Número Cero

LUMEN
32

Número Cero, la nueva novela de Umberto Eco, nos descubre la cara oscura del periodismo y la manera en que nuestra realidad está en manos de quienes construyen las noticias.

«Los perdedores y los autodidactas siempre saben mucho más que los ganadores. Si quieres ganar, tienes que concentrarte en un solo objetivo, y más te vale no perder el tiempo en saber más: el placer de la erudición está reservado a los perdedores.»

Con estas credenciales se nos presenta Colonna, el protagonista de Número Cero, que en abril de 1992, a sus cincuenta años, recibe una extraña propuesta de un tal Simei: va a convertirse en redactor jefe de Domani, un diario que se adelantará a los acontecimientos a base de suposiciones y mucha imaginación, sin reparar casi en el límite que separa la verdad de la mentira, y chantajeando de paso a las altas esferas del poder.

El hombre, que hasta la fecha ha malvivido como documentalista y en palabras de su ex mujer es un perdedor compulsivo, acepta el reto a cambio de una cantidad considerable de dinero, y arranca la aventura. Reunidos en un despacho confortable, Colonna y otros seis colegas preparan el Número Cero, la edición anticipada del nuevo periódico, indagando en archivos que esconden los secretos ocultos de la CIA, del Vaticano y de la vida de Mussolini.

Todo parece ir sobre ruedas hasta que un cadáver tendido en una callejuela de Milán y un amor discreto cambian el destino de nuestro héroe y el modo en que sus lectores vamos a mirar la realidad, o lo que queda de ella.

La crítica ha dicho...
«Umberto Eco ha escrito una novela que es el manual de comunicación de nuestro tiempo.»
Roberto Saviano

«En Número Cero, Umberto Eco escribe una parodia feroz sobre el periodismo y la política.»
Jesús Ceberio, Babelia

«Eco ha liberado su lado más irreverente y disparatado y ha escrito una novela chispeante que nos muestra las tripas de los tabloides, con sus chismes e infundios.»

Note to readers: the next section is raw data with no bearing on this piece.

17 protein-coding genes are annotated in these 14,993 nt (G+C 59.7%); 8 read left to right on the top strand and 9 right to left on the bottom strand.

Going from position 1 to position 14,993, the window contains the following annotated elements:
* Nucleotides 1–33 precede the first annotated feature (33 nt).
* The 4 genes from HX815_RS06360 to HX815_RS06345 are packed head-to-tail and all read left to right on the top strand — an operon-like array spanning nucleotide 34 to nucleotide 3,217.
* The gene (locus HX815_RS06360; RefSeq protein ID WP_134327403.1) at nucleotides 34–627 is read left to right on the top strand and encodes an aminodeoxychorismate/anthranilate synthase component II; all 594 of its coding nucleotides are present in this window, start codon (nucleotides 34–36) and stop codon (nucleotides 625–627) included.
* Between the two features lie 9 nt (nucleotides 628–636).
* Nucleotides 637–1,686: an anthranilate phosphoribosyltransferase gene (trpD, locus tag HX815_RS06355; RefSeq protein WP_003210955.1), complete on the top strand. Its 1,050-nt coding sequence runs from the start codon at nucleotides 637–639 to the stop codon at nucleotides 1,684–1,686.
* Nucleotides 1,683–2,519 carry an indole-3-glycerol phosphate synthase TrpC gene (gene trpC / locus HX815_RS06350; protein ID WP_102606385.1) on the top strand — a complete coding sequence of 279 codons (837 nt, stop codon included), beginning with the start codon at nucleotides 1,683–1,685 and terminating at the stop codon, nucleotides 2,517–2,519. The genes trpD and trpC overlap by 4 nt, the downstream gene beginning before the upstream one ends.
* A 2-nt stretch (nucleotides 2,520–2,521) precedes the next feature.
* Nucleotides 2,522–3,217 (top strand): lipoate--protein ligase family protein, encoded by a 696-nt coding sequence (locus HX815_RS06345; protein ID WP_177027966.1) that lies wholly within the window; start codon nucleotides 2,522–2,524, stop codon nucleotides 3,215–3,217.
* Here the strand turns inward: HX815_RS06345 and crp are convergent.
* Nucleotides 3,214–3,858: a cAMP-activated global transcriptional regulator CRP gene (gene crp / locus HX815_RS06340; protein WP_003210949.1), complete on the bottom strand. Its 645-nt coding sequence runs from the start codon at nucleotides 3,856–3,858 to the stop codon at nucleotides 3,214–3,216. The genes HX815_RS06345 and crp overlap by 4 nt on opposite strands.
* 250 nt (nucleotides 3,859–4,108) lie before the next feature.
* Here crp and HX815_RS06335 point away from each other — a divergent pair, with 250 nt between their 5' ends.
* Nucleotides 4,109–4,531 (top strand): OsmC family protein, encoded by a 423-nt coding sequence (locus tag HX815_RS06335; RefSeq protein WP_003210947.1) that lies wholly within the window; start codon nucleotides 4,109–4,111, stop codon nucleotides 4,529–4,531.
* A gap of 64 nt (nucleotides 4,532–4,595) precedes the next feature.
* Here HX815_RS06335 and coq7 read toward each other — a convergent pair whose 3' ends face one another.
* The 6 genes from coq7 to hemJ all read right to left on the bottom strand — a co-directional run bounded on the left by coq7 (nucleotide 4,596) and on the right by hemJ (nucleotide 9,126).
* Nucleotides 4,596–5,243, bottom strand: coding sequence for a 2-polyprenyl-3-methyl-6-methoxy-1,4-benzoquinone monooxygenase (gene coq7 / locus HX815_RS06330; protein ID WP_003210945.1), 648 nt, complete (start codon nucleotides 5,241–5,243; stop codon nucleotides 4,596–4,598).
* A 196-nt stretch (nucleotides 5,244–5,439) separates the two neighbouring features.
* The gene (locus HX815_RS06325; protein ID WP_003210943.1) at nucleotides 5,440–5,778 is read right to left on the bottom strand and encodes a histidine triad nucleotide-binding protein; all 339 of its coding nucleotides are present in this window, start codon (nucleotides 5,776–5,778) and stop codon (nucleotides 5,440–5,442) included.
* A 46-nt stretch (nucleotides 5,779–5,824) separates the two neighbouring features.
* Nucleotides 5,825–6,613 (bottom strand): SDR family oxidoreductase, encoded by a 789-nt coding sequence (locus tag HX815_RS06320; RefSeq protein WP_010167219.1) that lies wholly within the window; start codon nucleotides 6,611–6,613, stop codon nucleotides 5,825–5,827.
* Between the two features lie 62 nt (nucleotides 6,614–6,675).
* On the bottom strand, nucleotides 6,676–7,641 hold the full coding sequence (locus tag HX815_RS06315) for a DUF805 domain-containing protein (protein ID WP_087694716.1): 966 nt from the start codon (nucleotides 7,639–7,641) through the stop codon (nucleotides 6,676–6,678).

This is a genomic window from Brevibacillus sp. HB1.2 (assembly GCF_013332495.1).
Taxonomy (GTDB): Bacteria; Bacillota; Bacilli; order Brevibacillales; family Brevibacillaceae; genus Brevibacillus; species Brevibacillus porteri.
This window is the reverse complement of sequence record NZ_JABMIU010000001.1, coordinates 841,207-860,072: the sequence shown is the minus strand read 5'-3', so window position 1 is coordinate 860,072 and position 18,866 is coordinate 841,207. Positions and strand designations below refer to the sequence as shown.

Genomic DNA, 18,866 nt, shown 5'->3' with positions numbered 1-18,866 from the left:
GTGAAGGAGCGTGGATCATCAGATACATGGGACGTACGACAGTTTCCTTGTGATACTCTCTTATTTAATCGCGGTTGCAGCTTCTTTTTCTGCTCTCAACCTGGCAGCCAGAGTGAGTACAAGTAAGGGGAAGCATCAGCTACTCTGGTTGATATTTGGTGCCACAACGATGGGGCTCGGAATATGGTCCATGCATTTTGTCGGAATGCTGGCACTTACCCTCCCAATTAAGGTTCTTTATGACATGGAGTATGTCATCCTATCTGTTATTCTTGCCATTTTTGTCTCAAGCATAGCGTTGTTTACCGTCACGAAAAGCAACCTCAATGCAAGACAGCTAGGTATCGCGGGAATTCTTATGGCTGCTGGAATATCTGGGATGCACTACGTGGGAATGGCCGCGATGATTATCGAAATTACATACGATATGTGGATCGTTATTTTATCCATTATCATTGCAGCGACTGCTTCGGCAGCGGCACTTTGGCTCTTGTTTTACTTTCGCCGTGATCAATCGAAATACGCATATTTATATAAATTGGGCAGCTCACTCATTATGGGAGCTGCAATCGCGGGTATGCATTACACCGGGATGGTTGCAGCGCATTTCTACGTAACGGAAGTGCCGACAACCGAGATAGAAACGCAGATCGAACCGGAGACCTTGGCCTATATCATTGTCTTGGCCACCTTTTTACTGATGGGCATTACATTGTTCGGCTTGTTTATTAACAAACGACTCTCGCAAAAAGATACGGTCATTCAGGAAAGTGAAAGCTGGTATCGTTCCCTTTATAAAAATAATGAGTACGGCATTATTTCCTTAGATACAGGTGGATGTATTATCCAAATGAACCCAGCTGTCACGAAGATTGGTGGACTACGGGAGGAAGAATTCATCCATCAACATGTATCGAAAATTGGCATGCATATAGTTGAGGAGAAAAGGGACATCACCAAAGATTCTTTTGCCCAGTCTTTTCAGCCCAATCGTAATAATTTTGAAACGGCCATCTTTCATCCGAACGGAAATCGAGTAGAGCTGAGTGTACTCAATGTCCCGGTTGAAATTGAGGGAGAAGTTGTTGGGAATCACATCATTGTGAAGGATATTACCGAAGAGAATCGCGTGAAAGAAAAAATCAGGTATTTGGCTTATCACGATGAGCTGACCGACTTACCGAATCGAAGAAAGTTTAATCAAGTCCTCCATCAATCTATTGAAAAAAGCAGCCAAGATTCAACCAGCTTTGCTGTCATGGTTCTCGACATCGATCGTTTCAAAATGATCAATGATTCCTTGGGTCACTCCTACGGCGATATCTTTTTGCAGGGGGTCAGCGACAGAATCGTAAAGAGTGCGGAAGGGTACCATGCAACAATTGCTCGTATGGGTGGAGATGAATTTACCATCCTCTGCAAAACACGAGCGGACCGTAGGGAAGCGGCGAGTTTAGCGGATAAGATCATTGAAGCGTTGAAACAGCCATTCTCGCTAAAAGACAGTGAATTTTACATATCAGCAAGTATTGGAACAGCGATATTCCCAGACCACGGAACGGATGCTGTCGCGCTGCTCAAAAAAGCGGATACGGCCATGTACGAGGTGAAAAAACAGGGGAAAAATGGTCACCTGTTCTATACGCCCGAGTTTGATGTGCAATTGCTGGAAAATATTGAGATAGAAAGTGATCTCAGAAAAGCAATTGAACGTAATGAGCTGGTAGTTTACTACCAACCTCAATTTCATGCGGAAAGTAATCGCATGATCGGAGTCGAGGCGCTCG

Rafael Narbona, El Cultural de El Mundo

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More by Umberto Eco

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Umberto Eco
By the time Umberto Eco published his best-selling novel The Name of the Rose, he was one of Italy's most celebrated intellectuals, a distinguished academic and the author of influential works on semiotics. Some years before that, in 1977, Eco published a little book for his students, How to Write a Thesis, in which he offered useful advice on all the steps involved in researching and writing a thesis -- from choosing a topic to organizing a work schedule to writing the final draft. Now in its twenty-third edition in Italy and translated into seventeen languages, How to Write a Thesis has become a classic. Remarkably, this is its first, long overdue publication in English.

Eco's approach is anything but dry and academic. He not only offers practical advice but also considers larger questions about the value of the thesis-writing exercise. How to Write a Thesis is unlike any other writing manual. It reads like a novel. It is opinionated. It is frequently irreverent, sometimes polemical, and often hilarious. Eco advises students how to avoid "thesis neurosis" and he answers the important question "Must You Read Books?" He reminds students "You are not Proust" and "Write everything that comes into your head, but only in the first draft." Of course, there was no Internet in 1977, but Eco's index card research system offers important lessons about critical thinking and information curating for students of today who may be burdened by Big Data.

How to Write a Thesis belongs on the bookshelves of students, teachers, writers, and Eco fans everywhere. Already a classic, it would fit nicely between two other classics: Strunk and White and The Name of the Rose.

ContentsThe Definition and Purpose of a Thesis • Choosing the Topic • Conducting Research • The Work Plan and the Index Cards • Writing the Thesis • The Final Draft

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Additional Information

Publisher
LUMEN
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Published on
Apr 9, 2015
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Pages
218
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ISBN
9788426402370
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Language
Spanish
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Genres
Fiction / General
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Content Protection
This content is DRM protected.
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